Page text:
Long Beach Public Library Foundation

Long Beach Public Library Foundation

Press Telegram: Without public action, the FCC will expand our digital divide

Today, the Long Beach Press Telegram shared our Executive Director, Kate Azar’s column on the importance of Net Neutrality protections in advance of the FCC’s scheduled December 14, 2017 vote to remove these protections. You can help delay tomorrow’s FCC vote by calling FCC Chairman Pai at (202) 418-1000 and expressing your support for Net Neutrality protections.

You can read the article below, or click through to the Press Telegram.

The news that one in four households lacks an adequate portal to the Internet has dominated the media cycle in Long Beach recently. However, for thousands of families, this has long been a reality. While the terms “income inequality” and “digital divide” have become political buzzwords, millions of children and families in Southern California know that these two issues are inextricable linked. These families are unable to compete in their classrooms, or in our modern economy, a fact that impacts us all.  This is why the Long Beach Public Library Foundation has spent more than two decades and more than $20 million dollars to support library programs and resources that help to close this gap. But all our efforts are at risk with one vote next week.

On December 14th, the FCC will vote on an order proposed by FCC Chairman, and former Verizon executive, Ajit Pai to dismantle net neutrality. This move would give commercial Internet Service Providers (ISPs) like Comcast, Verizon, and AT&T the ability to divide the Internet into fast and slow lanes, creating a pay-to-play scheme that will favor wealthy corporations and higher income individuals and further limit access to low-income households.

If the FCC successfully repeals the 2015 law that protects consumers, ISPs could decide to slow or even block access to certain websites or applications. Small nonprofits and public organizations like our libraries, which serve already underserved populations, would see slower Internet speeds and even more limited access. The impact would hit low income families and communities hard.

But even regular consumers would pay a price. If companies like Hulu or Netflix do not want to pay higher fees, your shows and movies could take so long to load that they would be unwatchable. ISPs could prioritize their own content, applications and sites over their competitors.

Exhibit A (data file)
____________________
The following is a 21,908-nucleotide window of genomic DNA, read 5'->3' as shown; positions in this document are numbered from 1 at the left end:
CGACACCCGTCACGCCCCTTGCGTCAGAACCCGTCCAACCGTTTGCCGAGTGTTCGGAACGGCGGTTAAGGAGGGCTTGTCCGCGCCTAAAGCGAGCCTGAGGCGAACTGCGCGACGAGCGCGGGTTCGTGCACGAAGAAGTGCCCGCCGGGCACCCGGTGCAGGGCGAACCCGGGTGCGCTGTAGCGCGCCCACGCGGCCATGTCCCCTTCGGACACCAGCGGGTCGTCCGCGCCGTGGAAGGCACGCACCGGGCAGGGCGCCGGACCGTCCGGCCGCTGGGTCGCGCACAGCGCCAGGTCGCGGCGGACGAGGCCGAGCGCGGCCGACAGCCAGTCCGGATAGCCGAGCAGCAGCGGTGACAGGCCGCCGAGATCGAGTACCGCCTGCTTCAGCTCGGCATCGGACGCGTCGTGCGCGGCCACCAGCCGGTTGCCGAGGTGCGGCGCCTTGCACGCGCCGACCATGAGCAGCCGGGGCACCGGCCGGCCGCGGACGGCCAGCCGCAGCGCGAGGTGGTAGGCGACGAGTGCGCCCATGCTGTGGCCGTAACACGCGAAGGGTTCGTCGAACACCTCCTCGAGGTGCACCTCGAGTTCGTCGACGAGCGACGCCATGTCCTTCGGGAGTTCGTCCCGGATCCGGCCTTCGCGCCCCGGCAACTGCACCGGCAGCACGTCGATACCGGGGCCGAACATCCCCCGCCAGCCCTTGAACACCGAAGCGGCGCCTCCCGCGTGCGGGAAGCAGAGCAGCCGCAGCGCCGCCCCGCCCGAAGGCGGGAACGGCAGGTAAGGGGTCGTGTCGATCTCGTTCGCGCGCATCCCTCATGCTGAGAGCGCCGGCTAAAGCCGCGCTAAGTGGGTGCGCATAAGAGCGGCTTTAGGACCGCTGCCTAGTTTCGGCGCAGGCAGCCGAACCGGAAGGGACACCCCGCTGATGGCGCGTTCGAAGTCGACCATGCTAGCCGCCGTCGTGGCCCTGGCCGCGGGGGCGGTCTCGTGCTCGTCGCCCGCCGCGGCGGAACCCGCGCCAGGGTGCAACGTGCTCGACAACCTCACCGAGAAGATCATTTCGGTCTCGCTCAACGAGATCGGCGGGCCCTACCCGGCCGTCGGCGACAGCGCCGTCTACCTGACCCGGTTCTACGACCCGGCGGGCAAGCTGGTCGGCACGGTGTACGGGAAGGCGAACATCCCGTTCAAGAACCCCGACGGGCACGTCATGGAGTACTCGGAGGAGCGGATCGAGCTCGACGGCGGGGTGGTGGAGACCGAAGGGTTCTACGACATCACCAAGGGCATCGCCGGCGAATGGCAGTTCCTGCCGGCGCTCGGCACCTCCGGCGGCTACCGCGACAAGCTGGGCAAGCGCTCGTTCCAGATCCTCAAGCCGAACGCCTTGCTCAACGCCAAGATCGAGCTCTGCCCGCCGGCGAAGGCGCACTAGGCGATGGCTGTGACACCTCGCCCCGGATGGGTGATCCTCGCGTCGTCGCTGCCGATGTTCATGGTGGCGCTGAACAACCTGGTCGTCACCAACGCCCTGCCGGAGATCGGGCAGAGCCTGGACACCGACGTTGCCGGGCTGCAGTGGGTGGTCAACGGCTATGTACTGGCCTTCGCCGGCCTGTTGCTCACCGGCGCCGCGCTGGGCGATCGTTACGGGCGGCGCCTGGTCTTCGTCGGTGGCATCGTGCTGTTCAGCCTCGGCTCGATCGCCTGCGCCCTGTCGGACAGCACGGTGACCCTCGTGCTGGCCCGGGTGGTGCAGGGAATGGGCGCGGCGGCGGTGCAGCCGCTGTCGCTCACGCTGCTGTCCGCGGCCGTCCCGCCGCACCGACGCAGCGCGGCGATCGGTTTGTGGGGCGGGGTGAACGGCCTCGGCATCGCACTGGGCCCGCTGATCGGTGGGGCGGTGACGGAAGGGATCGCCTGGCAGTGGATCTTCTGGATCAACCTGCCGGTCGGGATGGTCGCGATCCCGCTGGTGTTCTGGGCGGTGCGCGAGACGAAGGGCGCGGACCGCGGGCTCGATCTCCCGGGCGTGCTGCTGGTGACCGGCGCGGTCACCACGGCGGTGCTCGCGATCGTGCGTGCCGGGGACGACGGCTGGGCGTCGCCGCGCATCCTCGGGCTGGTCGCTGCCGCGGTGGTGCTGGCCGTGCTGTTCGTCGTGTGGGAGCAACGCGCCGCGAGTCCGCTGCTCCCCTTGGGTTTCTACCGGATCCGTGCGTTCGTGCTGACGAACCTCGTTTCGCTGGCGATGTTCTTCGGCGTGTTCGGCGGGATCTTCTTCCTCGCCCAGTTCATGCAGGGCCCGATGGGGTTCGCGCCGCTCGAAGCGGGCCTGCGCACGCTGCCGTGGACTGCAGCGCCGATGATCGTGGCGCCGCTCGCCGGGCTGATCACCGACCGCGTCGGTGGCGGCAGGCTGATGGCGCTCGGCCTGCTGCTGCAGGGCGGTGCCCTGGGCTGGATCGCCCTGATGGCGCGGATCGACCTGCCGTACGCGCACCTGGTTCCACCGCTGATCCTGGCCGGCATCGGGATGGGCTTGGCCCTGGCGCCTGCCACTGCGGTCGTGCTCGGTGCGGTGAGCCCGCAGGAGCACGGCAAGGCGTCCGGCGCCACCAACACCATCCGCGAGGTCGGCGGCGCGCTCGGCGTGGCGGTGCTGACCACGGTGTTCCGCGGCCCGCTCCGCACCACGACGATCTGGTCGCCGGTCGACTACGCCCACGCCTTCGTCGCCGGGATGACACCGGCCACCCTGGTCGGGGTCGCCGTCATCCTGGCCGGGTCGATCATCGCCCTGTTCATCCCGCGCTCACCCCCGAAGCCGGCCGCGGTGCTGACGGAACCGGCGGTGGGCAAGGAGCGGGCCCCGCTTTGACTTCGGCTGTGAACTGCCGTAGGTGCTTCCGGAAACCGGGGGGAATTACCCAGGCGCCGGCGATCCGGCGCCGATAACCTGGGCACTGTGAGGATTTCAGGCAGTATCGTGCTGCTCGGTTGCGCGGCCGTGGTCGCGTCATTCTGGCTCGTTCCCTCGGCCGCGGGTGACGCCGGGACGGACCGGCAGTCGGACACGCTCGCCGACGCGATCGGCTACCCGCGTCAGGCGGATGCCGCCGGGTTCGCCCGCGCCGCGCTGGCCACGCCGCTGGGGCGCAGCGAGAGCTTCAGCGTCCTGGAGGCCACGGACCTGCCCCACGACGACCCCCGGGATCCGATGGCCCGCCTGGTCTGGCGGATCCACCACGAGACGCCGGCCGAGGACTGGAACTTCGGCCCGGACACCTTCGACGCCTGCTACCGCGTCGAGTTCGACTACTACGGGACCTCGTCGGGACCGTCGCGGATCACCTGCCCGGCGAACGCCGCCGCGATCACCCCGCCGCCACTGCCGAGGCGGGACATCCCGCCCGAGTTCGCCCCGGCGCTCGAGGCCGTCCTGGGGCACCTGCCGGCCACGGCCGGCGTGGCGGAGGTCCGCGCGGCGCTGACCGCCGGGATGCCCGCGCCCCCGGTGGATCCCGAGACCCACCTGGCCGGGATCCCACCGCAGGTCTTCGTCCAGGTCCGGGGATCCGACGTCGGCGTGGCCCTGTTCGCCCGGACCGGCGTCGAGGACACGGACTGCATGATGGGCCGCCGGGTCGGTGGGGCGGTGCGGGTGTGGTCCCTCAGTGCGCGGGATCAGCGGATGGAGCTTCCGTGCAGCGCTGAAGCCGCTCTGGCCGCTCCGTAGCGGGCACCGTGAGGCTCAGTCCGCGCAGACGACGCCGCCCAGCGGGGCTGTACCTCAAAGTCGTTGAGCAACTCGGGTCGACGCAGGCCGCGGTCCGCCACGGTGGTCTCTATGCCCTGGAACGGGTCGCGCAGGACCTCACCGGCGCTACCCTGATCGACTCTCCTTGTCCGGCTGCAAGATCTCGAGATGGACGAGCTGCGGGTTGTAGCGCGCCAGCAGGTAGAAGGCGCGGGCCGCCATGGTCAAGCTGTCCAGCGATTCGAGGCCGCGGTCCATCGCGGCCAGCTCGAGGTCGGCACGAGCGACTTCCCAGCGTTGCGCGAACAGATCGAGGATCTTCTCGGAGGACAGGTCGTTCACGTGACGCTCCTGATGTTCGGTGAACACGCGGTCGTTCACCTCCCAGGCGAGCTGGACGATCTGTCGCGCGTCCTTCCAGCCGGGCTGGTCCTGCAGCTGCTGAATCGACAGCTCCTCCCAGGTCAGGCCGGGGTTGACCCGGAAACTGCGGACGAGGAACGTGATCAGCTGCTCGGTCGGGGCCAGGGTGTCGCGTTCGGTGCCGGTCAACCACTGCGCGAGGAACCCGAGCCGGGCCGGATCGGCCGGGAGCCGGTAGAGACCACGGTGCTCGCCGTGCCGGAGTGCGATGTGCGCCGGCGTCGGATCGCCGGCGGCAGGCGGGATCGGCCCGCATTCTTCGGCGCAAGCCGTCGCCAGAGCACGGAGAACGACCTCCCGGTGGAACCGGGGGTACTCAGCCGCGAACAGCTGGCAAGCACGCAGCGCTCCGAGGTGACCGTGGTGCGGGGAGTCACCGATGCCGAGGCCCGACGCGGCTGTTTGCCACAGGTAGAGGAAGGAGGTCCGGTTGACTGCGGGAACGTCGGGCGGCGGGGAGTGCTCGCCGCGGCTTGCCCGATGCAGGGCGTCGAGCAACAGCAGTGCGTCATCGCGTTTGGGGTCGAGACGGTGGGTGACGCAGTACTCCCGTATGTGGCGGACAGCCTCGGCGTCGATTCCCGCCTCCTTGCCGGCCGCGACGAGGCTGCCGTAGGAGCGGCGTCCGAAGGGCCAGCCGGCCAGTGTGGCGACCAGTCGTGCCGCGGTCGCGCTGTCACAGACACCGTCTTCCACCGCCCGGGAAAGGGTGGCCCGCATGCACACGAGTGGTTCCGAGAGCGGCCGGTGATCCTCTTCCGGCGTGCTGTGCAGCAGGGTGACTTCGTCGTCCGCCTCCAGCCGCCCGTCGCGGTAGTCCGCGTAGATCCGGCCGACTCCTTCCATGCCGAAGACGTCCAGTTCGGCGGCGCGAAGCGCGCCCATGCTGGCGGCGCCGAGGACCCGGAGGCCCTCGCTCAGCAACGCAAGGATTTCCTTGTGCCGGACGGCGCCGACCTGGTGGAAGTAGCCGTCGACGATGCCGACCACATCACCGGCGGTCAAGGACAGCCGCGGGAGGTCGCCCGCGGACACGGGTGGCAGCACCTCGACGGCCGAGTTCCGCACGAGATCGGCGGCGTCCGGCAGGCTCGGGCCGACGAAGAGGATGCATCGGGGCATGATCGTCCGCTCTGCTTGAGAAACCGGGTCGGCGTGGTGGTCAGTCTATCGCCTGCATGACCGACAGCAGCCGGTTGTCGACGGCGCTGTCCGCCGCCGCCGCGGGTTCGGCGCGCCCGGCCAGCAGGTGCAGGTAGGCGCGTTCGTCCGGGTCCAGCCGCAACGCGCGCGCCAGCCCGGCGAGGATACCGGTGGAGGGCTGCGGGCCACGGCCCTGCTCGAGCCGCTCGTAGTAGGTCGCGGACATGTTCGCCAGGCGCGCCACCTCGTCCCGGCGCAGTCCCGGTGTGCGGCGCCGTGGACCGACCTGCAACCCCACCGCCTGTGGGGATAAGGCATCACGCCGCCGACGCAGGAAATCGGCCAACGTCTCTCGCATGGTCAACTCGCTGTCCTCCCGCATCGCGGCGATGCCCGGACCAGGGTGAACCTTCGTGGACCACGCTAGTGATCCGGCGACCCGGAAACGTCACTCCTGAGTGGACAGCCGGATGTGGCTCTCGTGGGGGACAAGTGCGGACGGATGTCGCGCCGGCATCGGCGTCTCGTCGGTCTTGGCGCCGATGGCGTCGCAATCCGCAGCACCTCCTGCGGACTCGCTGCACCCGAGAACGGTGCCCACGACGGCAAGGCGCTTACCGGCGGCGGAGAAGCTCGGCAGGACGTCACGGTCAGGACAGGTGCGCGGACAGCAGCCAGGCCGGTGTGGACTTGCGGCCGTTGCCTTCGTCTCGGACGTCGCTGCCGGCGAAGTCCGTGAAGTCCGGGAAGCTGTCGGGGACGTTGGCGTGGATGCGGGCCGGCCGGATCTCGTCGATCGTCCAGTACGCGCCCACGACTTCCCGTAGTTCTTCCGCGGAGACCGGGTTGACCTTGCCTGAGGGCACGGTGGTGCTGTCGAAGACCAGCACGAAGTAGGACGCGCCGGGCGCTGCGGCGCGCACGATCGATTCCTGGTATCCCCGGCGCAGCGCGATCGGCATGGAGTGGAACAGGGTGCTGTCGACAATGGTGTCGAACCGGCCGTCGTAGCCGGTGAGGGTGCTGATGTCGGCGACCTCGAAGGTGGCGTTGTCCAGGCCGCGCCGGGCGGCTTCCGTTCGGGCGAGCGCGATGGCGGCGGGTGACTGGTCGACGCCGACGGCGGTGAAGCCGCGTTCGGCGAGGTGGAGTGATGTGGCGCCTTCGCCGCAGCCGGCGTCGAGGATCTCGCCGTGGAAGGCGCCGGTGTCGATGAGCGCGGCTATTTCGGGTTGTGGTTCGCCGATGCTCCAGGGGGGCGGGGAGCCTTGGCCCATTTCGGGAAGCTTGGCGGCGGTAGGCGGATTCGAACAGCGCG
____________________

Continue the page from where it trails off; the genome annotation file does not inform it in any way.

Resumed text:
This move would also threaten free speech and access to information.  IPOs could block websites or content they disagree with or that criticize them, opening the Internet to censorship.

The FCC Chairman argues that net neutrality laws prevent big companies from investing in new Internet infrastructure but, in fact, IPO investments have increased since the current rules were passed, revenues continue to grow, and companies like Verizon assured their investors that these laws would not impact their growth and investment.

As the Executive Director of the Long Beach Public Library Foundation, I see every day how critical equal access to the Internet is. Educators have fully integrated the Internet into the school—homework and testing is done online—and even non-technical jobs required an online application or resume sent via email. Just this year more than 1 million patrons visited Long Beach public libraries and more than 7 million library resources, many online, were accessed. And yet, right now the FCC is considering a move that would severely exacerbate this digital divide to the benefit of corporations and the detriment of our communities.  If the FCC repeals the protections contained in its 2015 Open Internet Order, we will all feel the burden.

Therefore, I urge all who enjoy access to the Internet to call on FCC Chairman Ajit Pai and the FCC commissioners to keep these essential net neutrality protections in place. If not for yourself, for the millions of children and families trapped in the digital divide, who are already struggling to compete in our modern economy.

Kate Azar is executive director of the Long Beach Public Library Foundation, a nonprofit that works to enhance the Long Beach Public Library and encourage literacy.